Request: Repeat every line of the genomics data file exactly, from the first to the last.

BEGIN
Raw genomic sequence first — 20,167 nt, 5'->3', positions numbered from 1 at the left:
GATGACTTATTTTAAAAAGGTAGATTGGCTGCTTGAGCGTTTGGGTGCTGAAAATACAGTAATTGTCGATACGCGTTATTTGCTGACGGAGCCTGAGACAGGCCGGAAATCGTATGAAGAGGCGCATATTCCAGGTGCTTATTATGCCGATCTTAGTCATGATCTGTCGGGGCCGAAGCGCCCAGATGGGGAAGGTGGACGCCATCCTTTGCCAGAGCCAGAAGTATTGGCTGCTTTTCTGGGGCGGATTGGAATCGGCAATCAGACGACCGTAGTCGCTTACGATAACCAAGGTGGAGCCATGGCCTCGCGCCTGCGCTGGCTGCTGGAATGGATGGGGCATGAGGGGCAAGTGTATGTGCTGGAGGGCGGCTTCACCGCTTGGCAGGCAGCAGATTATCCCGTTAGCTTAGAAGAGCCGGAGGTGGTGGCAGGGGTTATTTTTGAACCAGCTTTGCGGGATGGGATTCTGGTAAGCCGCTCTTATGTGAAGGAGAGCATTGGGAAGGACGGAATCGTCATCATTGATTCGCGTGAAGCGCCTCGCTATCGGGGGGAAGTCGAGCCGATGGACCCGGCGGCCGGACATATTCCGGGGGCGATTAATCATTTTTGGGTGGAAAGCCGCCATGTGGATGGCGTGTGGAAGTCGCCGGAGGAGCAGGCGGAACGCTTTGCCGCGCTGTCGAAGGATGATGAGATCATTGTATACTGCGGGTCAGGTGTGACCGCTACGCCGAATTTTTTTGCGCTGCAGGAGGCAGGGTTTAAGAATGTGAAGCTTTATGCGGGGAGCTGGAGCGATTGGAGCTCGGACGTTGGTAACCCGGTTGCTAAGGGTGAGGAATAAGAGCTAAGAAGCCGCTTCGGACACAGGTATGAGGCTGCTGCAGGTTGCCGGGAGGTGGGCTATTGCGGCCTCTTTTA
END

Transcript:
Raw genomic sequence first — 20,167 nt, 5'->3', positions numbered from 1 at the left:
GATGACTTATTTTAAAAAGGTAGATTGGCTGCTTGAGCGTTTGGGTGCTGAAAATACAGTAATTGTCGATACGCGTTATTTGCTGACGGAGCCTGAGACAGGCCGGAAATCGTATGAAGAGGCGCATATTCCAGGTGCTTATTATGCCGATCTTAGTCATGATCTGTCGGGGCCGAAGCGCCCAGATGGGGAAGGTGGACGCCATCCTTTGCCAGAGCCAGAAGTATTGGCTGCTTTTCTGGGGCGGATTGGAATCGGCAATCAGACGACCGTAGTCGCTTACGATAACCAAGGTGGAGCCATGGCCTCGCGCCTGCGCTGGCTGCTGGAATGGATGGGGCATGAGGGGCAAGTGTATGTGCTGGAGGGCGGCTTCACCGCTTGGCAGGCAGCAGATTATCCCGTTAGCTTAGAAGAGCCGGAGGTGGTGGCAGGGGTTATTTTTGAACCAGCTTTGCGGGATGGGATTCTGGTAAGCCGCTCTTATGTGAAGGAGAGCATTGGGAAGGACGGAATCGTCATCATTGATTCGCGTGAAGCGCCTCGCTATCGGGGGGAAGTCGAGCCGATGGACCCGGCGGCCGGACATATTCCGGGGGCGATTAATCATTTTTGGGTGGAAAGCCGCCATGTGGATGGCGTGTGGAAGTCGCCGGAGGAGCAGGCGGAACGCTTTGCCGCGCTGTCGAAGGATGATGAGATCATTGTATACTGCGGGTCAGGTGTGACCGCTACGCCGAATTTTTTTGCGCTGCAGGAGGCAGGGTTTAAGAATGTGAAGCTTTATGCGGGGAGCTGGAGCGATTGGAGCTCGGACGTTGGTAACCCGGTTGCTAAGGGTGAGGAATAAGAGCTAAGAAGCCGCTTCGGACACAGGTATGAGGCTGCTGCAGGTTGCCGGGAGGTGGGCTATTGCGGCCTCTTTTA